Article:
from each specimen. It was an experience unlike any other. On my last night at ACE Basin, we grilled hot dogs and hamburgers out by the fire pit. And the next morning after assisting Dr. Childress and a few of the girls with zip-tying Kevlar mesh to a few new crab traps, I left ACE Basin. I believe that it was a very successful trip, and I definitely wouldn’t have traded my spring break for another visit to Panama City for anything. On my drive home to Charlotte, I thought of all the wonderful memories I had made on my last spring break as an undergraduate.
Wednesday, April 7, 2010
The first morning, we learned a lot about blue crabs, which was really interesting since the rest of our spring break would be spent catching crabs. I really liked the speaker from Texas that talked about the effect of insecticides and pesticides on blue crabs. Although the talks were interesting, my favorite part was the film festival. Some of the films were serious, and some of them were hilarious. The best film was the rap about invertebrates. I was amazed at how much I actually remembered from my invertebrate biology class! After the film festival, we spent our night bowling, which was definitely an interesting experience since I never broke a score of 100.
As the Benthic Ecology wrapped up, we all prepared for a much different atmosphere in the ACE Basin. Whenever anyone asked me what my plans for spring break were, I would simply respond with "catching crabs." This obviously received some interesting responses. But down at the ACE Basin, this is precisely what we did. Rebecca and I were on a team that went out on the upper portion of the Ashepoo River. It was freezing cold when the boat was moving, but not too bad when we were sitting still. The morning consisted of setting out the crab pots, surveying the water, and a picnic at the bacteria-infested landing. Later in the afternoon, we went back to get the crab pots, which were really hard to get out of the water. I think we caught 7 crabs total, naming them as we caught them. Once we got all of the pots back up, we went back to the lab to take all their measurements. I think my favorite part was extracting the hematocrit from the crabs. Although, we didn't catch many crabs on my day, a lot more were caught throughout the week. Overall, I think it was a very successful trip. I learned a lot more about catching crabs then I ever thought I would, and I would definitely do it again.
Tuesday, April 6, 2010
Once we arrived in Wilmington, I honestly couldn't be happier for the air conditioning in our hotel. It was amazing! We woke at 7 a.m. the next morning for a full day of talks. These talks ranged anywhere from blue crabs to sea grass to predatory behavior. I'm a little biased when I say that all the talks done by Clemson (Dr. Childress, Kirk and TJ) were some of my favorites. There was a really good talk on explaining how alligators are apex predators in marine environments. I was also really engaged in all of the coral reef restoration talks since we had talked about them a lot in class.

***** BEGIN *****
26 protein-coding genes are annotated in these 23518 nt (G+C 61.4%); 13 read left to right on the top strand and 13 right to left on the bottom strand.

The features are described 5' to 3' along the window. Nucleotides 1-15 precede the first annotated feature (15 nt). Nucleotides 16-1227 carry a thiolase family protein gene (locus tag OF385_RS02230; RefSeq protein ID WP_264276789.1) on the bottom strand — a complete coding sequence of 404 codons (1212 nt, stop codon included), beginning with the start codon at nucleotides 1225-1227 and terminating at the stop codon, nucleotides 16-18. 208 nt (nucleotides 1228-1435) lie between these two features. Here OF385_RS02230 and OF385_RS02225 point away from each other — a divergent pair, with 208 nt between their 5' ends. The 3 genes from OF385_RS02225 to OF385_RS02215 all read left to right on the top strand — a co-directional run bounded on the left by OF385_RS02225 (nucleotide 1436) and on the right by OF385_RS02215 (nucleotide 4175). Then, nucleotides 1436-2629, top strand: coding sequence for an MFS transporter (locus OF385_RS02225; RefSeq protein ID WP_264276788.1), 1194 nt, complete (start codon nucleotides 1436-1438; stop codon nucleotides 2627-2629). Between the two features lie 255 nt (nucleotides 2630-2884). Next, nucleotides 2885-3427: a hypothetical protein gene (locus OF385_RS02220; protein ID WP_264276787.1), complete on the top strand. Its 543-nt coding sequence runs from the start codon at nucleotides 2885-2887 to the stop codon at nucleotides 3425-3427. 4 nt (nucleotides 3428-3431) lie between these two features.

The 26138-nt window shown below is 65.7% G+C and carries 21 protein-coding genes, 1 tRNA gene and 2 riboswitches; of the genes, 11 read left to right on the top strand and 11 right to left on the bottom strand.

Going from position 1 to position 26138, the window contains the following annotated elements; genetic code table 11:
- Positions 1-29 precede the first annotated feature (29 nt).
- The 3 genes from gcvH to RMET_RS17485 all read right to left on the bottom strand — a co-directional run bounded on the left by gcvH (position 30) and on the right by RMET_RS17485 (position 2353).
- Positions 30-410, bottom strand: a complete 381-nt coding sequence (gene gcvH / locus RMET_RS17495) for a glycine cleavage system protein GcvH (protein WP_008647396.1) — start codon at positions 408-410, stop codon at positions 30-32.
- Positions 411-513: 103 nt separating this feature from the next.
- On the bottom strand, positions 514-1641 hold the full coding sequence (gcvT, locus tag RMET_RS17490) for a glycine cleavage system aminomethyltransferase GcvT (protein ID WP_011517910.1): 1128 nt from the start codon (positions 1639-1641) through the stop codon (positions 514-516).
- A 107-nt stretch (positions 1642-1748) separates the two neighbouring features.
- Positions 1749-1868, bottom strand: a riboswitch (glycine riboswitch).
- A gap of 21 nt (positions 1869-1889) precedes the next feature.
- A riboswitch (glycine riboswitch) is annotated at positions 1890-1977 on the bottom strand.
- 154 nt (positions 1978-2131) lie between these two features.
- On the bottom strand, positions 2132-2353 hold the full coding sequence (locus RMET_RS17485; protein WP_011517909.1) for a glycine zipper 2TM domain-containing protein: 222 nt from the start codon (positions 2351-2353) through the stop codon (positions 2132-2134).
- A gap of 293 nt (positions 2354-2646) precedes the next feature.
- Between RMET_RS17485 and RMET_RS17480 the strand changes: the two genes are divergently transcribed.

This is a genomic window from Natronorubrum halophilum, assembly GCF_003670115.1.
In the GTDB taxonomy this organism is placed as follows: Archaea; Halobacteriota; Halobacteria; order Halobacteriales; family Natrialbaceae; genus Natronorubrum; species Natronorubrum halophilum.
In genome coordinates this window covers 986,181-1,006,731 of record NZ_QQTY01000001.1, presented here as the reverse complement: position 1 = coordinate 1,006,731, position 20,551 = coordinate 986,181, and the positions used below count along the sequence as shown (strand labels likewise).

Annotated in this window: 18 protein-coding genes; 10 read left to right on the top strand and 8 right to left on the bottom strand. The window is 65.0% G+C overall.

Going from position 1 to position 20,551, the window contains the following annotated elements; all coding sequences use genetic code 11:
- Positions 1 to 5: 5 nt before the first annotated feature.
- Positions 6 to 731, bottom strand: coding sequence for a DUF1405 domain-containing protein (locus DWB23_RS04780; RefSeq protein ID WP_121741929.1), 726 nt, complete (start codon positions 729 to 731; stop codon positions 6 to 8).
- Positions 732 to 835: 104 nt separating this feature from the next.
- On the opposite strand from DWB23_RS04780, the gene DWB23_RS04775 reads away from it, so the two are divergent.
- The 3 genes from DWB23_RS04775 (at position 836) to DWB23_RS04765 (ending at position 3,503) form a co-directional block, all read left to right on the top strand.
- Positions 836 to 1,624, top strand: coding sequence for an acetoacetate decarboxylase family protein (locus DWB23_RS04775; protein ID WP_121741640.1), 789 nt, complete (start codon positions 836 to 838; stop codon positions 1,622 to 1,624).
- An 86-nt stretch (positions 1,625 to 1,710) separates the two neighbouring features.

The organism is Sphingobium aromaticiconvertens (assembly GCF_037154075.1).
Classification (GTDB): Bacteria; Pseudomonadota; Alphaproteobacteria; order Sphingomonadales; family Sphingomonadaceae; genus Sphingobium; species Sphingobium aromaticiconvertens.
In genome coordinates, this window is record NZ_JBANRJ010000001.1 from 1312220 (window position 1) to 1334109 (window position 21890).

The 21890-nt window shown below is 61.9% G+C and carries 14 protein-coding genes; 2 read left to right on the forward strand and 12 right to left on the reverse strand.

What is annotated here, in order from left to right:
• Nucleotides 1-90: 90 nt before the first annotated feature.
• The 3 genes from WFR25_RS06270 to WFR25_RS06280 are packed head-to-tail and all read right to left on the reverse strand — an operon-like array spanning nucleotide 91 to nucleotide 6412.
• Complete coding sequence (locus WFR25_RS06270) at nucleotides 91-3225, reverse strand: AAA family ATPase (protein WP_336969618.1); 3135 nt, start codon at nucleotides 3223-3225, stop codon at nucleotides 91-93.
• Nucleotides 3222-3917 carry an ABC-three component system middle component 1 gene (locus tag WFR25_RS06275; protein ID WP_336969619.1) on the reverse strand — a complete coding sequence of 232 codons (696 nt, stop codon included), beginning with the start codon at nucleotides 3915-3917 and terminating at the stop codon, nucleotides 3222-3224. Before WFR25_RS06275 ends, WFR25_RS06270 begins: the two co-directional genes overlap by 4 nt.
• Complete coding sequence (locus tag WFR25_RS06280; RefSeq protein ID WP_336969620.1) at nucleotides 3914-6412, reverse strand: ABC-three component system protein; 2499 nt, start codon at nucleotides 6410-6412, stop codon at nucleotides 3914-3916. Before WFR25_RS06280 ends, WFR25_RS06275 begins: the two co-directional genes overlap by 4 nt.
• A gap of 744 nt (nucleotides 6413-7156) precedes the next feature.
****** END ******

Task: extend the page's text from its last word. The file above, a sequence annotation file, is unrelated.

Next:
My favorite part of the Benthic Ecology Meeting was the film fest. To be able to see these ecosystems working in a video was incredible. The most moving film I saw was one on shark finning. This global issue really hits home to me. I absolutely love sharks. I've been scuba diving with numerous species on several occassions and they're awesome animals. Seeing the shark finning industry unfold in front of me was completely eye opening. My goal in life is to save as many species as I can; so to see animals that I love so dearly being chopped to pieces and then thrown back into the water to die was really upsetting. I hope that film reached all of the other biologists in the audience as well so we can do something to protect the few shark species that are left.
There was also an extremely interesting film on the chisembe. The chisembe is found in Lake Malawi in Africa. These fish hunt by emitting electrical pulses from a "battery-like" organ found near their tale. The impulses project a shadow of their prey, commonly cichlids, onto their body so they know where to find them. The chisembe also modify their electrical pulses when a member of their same pack is nearby. The pulses will become synchronized and be in short bursts that go back and forth between the two fish.
The amount of information I took from this meeting is incredible. I learned so much on several different aspects of marine biology. I got to know everyone in my class pretty well, and we had several nights of bonding at the sketchiest bowling alley ever. Needless to say, I think I can go a few years before I feel the need to go bowling again. The last night ended with a beautiful dinner cruise, dancing, and Clemson taking home two poster awards. All in all, it was a fun and very valuable trip that I can't wait to (hopefully) take again next year.